Economics of Mining Assisted Heavy Oil Production (MAHOP) Method for Ultimate Recovery


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Canbolat S., Öztürk H. , Akın S.

Türkiye IV. Bilimsel ve Teknik Petrol Kongresi, Ankara, Turkey, 18 - 20 November 2020, pp.1-11

  • Publication Type: Conference Paper / Full Text
  • City: Ankara
  • Country: Turkey
  • Page Numbers: pp.1-11

Abstract

The objective of this study is to compare the operating and capital cost of ultimate recovery from Turkey’s proven largest oil reserve (1.85 billion barrels), Bati Raman field by steam assisted gravity drainage (SAGD) and mining assisted heavy oil production (MAHOP) conceptually. Bati Raman field is located at an average depth of 1,450 m, producing from fractured limestone, having 12°API gravity and a viscosity of 200 to 2,000 cp heavy oil at reservoir conditions. Although 60 years passed on the discovery date of the largest oil field of Turkey, less than 8% of the reserve have been produced, increases the importance once more.

One of the potential recovery methods is the MAHOP in which declines (tunnels) are excavated from the surface to the reservoir and continue along the reservoir depth. From the roof of the declines, fan shape up holes are drilled in the reservoir. The production of heavy oil through these tunnels are explored using well known SAGD method where in shallow sands it is possible to reach oil recoveries of 60%. The aim of applying MAHOP is to see if such recoveries are possible.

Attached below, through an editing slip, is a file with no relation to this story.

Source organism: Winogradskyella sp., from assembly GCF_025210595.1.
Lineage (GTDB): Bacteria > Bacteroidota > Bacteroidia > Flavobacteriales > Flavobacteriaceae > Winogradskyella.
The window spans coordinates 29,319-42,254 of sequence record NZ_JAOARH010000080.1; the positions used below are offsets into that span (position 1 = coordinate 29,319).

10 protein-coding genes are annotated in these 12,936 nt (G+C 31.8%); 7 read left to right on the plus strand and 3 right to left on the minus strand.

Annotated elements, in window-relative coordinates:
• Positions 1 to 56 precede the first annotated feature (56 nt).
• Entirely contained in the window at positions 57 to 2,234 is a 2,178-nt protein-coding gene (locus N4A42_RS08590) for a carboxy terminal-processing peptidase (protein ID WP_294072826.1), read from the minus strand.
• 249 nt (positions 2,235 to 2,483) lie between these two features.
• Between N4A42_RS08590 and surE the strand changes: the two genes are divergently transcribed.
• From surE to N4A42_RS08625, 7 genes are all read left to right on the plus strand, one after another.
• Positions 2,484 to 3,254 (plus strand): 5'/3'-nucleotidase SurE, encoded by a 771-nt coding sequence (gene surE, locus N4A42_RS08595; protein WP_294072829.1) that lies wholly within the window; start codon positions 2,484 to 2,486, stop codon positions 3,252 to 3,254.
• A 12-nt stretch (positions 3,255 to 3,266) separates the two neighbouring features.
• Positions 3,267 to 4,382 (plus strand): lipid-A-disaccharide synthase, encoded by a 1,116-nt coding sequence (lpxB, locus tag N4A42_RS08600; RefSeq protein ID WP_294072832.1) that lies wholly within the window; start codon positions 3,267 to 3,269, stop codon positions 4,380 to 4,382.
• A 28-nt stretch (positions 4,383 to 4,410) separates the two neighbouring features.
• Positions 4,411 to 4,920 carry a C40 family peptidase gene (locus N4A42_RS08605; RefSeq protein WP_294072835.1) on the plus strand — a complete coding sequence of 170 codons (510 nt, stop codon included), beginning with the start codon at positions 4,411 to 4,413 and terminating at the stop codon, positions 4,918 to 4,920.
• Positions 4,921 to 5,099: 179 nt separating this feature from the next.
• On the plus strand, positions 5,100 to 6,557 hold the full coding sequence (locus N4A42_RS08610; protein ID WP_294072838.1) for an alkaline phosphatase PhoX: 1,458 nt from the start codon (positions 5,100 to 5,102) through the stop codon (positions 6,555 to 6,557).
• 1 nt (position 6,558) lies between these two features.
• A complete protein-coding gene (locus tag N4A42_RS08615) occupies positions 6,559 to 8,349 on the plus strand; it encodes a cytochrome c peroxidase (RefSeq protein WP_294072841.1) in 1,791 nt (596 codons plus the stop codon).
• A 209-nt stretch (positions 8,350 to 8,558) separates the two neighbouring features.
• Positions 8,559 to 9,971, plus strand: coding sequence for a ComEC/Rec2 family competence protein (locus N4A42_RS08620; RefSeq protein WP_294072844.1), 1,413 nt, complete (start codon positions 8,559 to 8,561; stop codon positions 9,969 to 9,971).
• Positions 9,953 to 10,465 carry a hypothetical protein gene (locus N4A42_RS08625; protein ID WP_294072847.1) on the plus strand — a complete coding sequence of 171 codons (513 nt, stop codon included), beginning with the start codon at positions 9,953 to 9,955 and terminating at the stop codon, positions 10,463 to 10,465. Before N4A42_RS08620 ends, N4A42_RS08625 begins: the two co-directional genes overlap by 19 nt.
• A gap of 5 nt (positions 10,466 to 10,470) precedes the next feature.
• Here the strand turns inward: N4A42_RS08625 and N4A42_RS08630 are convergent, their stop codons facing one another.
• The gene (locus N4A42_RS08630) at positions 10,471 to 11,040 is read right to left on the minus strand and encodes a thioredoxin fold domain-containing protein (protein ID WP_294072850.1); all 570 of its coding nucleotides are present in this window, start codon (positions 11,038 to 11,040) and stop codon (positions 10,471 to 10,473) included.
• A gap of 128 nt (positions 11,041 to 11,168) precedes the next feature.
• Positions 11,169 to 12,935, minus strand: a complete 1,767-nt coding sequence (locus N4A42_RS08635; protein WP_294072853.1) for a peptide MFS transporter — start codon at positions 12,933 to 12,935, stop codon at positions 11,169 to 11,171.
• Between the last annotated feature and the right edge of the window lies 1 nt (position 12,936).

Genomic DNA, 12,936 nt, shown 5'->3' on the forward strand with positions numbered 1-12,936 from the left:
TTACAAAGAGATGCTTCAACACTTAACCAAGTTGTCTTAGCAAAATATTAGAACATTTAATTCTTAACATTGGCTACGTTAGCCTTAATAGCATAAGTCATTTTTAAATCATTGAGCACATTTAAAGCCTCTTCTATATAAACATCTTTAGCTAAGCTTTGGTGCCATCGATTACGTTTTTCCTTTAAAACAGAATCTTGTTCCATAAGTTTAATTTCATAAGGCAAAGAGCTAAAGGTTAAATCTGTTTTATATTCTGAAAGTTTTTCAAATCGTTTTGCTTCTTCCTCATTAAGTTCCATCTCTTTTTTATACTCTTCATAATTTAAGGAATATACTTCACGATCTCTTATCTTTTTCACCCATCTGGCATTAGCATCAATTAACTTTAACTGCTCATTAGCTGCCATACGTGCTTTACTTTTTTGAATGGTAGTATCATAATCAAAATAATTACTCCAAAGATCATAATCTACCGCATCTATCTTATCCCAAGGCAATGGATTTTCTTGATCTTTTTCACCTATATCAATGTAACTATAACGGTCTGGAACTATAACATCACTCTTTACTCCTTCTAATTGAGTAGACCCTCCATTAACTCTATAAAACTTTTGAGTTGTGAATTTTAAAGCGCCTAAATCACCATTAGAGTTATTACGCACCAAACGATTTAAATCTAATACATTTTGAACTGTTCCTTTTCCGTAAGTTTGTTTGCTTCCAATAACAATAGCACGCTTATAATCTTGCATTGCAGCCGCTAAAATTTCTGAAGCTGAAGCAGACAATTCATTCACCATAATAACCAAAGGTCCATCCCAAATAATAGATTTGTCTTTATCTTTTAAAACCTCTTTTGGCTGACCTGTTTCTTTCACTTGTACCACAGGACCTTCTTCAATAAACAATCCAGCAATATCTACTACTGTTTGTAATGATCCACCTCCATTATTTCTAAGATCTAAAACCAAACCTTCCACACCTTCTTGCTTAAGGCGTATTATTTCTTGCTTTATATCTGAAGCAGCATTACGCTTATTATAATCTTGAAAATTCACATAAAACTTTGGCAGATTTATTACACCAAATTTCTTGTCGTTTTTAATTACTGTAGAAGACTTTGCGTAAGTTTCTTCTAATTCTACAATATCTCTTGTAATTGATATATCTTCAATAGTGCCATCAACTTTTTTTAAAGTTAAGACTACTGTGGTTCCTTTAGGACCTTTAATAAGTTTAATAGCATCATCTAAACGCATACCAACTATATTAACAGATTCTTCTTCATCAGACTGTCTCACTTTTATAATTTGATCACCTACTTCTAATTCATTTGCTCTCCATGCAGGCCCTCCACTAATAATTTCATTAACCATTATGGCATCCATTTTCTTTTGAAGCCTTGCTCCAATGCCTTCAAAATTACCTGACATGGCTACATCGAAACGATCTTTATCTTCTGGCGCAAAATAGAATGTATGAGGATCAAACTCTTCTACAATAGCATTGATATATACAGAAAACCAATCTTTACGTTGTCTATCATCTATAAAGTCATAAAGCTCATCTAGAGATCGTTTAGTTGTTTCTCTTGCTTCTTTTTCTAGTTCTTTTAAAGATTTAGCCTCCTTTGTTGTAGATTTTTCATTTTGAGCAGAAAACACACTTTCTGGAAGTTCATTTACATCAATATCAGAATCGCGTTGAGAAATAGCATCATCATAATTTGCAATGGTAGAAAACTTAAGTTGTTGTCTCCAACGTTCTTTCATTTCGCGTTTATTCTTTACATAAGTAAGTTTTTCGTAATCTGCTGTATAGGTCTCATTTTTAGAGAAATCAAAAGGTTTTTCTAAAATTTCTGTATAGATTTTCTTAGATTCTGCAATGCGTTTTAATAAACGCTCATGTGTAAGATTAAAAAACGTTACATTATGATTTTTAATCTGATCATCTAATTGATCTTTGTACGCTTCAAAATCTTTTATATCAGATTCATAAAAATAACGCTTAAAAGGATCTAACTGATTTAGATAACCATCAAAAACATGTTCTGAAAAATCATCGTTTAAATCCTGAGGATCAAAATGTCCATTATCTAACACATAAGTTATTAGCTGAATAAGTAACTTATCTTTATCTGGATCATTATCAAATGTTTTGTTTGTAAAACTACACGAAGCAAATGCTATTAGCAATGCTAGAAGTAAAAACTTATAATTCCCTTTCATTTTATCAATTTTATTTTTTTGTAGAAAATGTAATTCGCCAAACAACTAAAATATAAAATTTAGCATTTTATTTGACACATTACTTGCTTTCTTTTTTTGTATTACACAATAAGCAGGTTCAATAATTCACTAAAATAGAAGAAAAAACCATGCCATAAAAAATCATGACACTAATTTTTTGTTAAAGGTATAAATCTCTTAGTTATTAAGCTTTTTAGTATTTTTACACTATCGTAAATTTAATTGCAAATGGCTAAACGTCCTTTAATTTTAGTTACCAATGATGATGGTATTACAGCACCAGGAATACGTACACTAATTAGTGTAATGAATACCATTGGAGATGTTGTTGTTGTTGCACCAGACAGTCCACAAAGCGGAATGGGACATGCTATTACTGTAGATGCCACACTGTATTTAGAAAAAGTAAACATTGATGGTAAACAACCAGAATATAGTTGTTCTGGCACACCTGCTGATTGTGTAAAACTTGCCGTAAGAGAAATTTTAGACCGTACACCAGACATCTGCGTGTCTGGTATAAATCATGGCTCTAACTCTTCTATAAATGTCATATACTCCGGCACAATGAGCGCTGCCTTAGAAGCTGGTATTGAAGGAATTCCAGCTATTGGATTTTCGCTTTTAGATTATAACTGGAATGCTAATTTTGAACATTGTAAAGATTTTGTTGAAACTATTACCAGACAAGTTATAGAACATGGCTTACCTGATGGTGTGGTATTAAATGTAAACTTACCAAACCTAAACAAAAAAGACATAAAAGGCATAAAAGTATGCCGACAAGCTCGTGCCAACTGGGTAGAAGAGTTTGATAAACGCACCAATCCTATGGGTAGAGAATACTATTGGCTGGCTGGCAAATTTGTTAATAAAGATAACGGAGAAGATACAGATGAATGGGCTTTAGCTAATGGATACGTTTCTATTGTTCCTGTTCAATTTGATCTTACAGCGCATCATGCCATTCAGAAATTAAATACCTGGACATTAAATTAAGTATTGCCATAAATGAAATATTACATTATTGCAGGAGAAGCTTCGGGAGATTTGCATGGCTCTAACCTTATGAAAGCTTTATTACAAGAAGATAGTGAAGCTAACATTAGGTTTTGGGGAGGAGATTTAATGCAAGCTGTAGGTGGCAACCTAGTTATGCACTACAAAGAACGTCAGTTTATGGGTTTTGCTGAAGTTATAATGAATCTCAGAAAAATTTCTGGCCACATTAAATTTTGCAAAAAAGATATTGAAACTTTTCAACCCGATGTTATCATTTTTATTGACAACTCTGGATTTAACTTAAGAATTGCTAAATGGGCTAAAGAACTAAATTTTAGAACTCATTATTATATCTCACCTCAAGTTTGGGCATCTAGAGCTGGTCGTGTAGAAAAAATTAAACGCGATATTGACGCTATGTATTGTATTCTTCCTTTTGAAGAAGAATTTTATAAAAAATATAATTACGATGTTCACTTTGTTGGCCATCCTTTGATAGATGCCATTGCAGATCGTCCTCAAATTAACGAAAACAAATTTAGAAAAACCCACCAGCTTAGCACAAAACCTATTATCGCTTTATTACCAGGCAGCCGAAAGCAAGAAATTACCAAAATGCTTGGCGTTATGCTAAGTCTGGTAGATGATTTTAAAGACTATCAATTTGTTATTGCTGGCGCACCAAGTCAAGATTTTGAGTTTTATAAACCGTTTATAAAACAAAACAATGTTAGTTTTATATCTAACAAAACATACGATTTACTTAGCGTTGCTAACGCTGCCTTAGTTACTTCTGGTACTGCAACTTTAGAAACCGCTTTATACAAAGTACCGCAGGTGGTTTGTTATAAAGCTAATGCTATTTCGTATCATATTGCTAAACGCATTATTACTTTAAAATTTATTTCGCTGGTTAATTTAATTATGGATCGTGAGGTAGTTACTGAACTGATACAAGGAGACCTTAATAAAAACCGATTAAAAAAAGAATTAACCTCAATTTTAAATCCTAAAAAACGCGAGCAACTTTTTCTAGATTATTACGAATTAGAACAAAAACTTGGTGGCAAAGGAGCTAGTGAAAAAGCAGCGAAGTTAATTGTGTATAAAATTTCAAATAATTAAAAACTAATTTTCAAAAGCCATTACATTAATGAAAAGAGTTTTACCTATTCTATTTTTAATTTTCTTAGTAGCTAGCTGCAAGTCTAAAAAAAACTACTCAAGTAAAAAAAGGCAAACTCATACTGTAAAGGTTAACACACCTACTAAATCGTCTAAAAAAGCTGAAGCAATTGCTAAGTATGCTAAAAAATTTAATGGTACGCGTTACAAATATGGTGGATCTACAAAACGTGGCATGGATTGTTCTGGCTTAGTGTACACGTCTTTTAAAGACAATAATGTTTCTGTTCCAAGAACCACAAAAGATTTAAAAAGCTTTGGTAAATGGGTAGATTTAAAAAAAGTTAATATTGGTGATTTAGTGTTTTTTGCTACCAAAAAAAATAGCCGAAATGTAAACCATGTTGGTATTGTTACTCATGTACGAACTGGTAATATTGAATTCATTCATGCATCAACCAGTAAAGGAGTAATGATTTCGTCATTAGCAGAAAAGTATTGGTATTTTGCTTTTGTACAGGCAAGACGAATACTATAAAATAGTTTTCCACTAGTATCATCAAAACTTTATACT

MAHOP is expected to perform better due to less steam loss and better steam quality. The total average capital cost of MAHOP is estimated to be $2.75 billion US dollar including surface and subsurface facilities. Total capital costs for 60% and 80% recoveries are 2.75 and 1.97 $/bbl, respectively. MAHOP operation cost is estimated to be 12 $/barrel. In contrast, in the SAGD case the total average capital cost is estimated to be $7.62 billion US dollar including surface facility and drilling horizontal well pairs. Total capital costs for 60% and 80% recoveries are 7.62 and 5.46 $/bbl, respectively. SAGD operation cost is estimated to be 20 $/barrel. As a result, MAHOP is found to be more economical in terms of both initial investment and operating costs.